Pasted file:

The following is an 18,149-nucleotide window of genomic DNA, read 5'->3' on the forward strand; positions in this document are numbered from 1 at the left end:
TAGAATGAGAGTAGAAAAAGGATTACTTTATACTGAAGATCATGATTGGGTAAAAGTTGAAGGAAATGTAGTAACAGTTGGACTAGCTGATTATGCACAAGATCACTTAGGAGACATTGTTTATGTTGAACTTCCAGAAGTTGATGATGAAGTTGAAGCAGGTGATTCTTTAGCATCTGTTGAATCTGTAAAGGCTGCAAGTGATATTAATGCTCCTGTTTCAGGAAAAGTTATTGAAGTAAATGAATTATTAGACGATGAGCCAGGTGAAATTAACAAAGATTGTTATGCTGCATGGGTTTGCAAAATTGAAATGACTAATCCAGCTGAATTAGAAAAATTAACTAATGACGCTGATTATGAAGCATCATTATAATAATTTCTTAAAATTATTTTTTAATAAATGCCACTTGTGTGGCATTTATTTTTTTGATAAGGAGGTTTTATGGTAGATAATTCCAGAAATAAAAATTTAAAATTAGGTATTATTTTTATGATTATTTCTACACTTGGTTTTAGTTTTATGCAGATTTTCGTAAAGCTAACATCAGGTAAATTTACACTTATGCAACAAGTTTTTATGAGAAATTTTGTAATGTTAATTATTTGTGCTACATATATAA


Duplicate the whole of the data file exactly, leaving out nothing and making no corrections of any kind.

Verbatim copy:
The following is an 18,149-nucleotide window of genomic DNA, read 5'->3' on the forward strand; positions in this document are numbered from 1 at the left end:
TAGAATGAGAGTAGAAAAAGGATTACTTTATACTGAAGATCATGATTGGGTAAAAGTTGAAGGAAATGTAGTAACAGTTGGACTAGCTGATTATGCACAAGATCACTTAGGAGACATTGTTTATGTTGAACTTCCAGAAGTTGATGATGAAGTTGAAGCAGGTGATTCTTTAGCATCTGTTGAATCTGTAAAGGCTGCAAGTGATATTAATGCTCCTGTTTCAGGAAAAGTTATTGAAGTAAATGAATTATTAGACGATGAGCCAGGTGAAATTAACAAAGATTGTTATGCTGCATGGGTTTGCAAAATTGAAATGACTAATCCAGCTGAATTAGAAAAATTAACTAATGACGCTGATTATGAAGCATCATTATAATAATTTCTTAAAATTATTTTTTAATAAATGCCACTTGTGTGGCATTTATTTTTTTGATAAGGAGGTTTTATGGTAGATAATTCCAGAAATAAAAATTTAAAATTAGGTATTATTTTTATGATTATTTCTACACTTGGTTTTAGTTTTATGCAGATTTTCGTAAAGCTAACATCAGGTAAATTTACACTTATGCAACAAGTTTTTATGAGAAATTTTGTAATGTTAATTATTTGTGCTACATATATAA